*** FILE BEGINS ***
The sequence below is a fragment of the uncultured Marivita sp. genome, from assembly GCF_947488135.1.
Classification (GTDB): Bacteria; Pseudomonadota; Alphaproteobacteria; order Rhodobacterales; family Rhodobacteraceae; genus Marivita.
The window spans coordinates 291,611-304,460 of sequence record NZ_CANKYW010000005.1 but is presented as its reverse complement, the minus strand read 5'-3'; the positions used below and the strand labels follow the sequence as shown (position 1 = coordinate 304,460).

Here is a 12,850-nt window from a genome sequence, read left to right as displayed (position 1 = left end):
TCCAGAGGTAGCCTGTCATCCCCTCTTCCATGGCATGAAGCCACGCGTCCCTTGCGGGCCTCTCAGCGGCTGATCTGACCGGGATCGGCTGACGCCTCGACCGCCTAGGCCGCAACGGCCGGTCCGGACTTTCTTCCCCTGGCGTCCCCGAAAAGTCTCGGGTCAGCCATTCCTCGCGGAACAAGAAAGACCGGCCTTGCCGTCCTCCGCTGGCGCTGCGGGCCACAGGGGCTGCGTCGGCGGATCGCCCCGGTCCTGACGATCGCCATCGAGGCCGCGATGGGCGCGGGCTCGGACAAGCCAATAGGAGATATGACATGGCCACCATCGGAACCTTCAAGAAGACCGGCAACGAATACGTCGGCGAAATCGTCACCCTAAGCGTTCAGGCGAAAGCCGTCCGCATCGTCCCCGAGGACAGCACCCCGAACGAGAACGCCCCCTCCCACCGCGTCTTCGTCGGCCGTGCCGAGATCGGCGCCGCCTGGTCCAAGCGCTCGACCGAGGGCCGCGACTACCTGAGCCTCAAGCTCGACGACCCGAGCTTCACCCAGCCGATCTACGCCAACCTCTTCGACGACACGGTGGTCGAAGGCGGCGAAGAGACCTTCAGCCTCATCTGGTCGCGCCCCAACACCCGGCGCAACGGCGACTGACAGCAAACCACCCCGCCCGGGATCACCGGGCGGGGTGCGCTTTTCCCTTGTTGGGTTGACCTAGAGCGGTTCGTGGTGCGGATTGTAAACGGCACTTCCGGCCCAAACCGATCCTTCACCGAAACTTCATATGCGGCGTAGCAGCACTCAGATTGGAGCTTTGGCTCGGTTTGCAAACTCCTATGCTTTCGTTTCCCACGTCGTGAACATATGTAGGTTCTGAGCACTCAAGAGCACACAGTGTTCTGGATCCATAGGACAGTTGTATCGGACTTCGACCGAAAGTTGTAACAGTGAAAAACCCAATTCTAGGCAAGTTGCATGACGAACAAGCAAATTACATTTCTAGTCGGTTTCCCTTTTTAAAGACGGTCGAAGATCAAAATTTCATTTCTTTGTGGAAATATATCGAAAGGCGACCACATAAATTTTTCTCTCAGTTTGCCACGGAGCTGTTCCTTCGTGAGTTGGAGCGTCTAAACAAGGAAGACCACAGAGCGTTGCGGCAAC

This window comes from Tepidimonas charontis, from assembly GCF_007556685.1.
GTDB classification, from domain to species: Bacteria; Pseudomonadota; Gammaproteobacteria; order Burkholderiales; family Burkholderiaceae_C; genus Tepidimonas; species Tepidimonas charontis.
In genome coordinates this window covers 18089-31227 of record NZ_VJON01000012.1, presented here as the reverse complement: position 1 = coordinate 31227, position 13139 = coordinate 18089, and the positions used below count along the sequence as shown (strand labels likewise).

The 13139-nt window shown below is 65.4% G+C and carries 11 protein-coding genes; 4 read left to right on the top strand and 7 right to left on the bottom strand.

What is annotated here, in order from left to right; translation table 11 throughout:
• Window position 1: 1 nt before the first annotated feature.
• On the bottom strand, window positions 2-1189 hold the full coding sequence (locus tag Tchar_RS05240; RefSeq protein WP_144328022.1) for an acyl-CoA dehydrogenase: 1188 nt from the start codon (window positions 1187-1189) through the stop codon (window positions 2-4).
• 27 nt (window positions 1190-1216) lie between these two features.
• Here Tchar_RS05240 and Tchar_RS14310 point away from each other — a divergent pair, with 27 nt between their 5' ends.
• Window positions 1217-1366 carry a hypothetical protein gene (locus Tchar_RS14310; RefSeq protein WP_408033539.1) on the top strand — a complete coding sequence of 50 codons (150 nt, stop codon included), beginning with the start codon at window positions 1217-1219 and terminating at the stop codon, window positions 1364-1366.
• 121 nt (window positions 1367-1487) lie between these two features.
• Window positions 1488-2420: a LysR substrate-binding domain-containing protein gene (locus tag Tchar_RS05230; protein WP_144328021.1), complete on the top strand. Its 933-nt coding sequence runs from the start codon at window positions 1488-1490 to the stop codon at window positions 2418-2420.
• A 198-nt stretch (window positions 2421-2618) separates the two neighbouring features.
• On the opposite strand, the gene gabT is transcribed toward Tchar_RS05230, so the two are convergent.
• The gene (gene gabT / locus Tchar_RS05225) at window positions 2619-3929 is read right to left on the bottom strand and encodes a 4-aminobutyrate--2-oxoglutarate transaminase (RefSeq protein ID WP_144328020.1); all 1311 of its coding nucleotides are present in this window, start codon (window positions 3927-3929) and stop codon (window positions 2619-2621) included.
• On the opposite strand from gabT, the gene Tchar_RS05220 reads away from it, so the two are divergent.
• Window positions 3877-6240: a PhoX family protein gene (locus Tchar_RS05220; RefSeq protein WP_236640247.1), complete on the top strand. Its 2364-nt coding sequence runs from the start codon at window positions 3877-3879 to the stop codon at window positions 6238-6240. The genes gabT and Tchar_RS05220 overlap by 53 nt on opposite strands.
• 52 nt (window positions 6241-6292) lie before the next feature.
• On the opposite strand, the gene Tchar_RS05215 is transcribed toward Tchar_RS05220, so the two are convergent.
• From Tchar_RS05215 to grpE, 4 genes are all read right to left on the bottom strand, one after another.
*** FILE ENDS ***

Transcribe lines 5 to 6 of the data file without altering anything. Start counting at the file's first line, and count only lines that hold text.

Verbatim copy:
TCCAGAGGTAGCCTGTCATCCCCTCTTCCATGGCATGAAGCCACGCGTCCCTTGCGGGCCTCTCAGCGGCTGATCTGACCGGGATCGGCTGACGCCTCGACCGCCTAGGCCGCAACGGCCGGTCCGGACTTTCTTCCCCTGGCGTCCCCGAAAAGTCTCGGGTCAGCCATTCCTCGCGGAACAAGAAAGACCGGCCTTGCCGTCCTCCGCTGGCGCTGCGGGCCACAGGGGCTGCGTCGGCGGATCGCCCCGGTCCTGACGATCGCCATCGAGGCCGCGATGGGCGCGGGCTCGGACAAGCCAATAGGAGATATGACATGGCCACCATCGGAACCTTCAAGAAGACCGGCAACGAATACGTCGGCGAAATCGTCACCCTAAGCGTTCAGGCGAAAGCCGTCCGCATCGTCCCCGAGGACAGCACCCCGAACGAGAACGCCCCCTCCCACCGCGTCTTCGTCGGCCGTGCCGAGATCGGCGCCGCCTGGTCCAAGCGCTCGACCGAGGGCCGCGACTACCTGAGCCTCAAGCTCGACGACCCGAGCTTCACCCAGCCGATCTACGCCAACCTCTTCGACGACACGGTGGTCGAAGGCGGCGAAGAGACCTTCAGCCTCATCTGGTCGCGCCCCAACACCCGGCGCAACGGCGACTGACAGCAAACCACCCCGCCCGGGATCACCGGGCGGGGTGCGCTTTTCCCTTGTTGGGTTGACCTAGAGCGGTTCGTGGTGCGGATTGTAAACGGCACTTCCGGCCCAAACCGATCCTTCACCGAAACTTCATATGCGGCGTAGCAGCACTCAGATTGGAGCTTTGGCTCGGTTTGCAAACTCCTATGCTTTCGTTTCCCACGTCGTGAACATATGTAGGTTCTGAGCACTCAAGAGCACACAGTGTTCTGGATCCATAGGACAGTTGTATCGGACTTCGACCGAAAGTTGTAACAGTGAAAAACCCAATTCTAGGCAAGTTGCATGACGAACAAGCAAATTACATTTCTAGTCGGTTTCCCTTTTTAAAGACGGTCGAAGATCAAAATTTCATTTCTTTGTGGAAATATATCGAAAGGCGACCACATAAATTTTTCTCTCAGTTTGCCACGGAGCTGTTCCTTCGTGAGTTGGAGCGTCTAAACAAGGAAGACCACAGAGCGTTGCGGCAAC

This window comes from Tepidimonas charontis, from assembly GCF_007556685.1.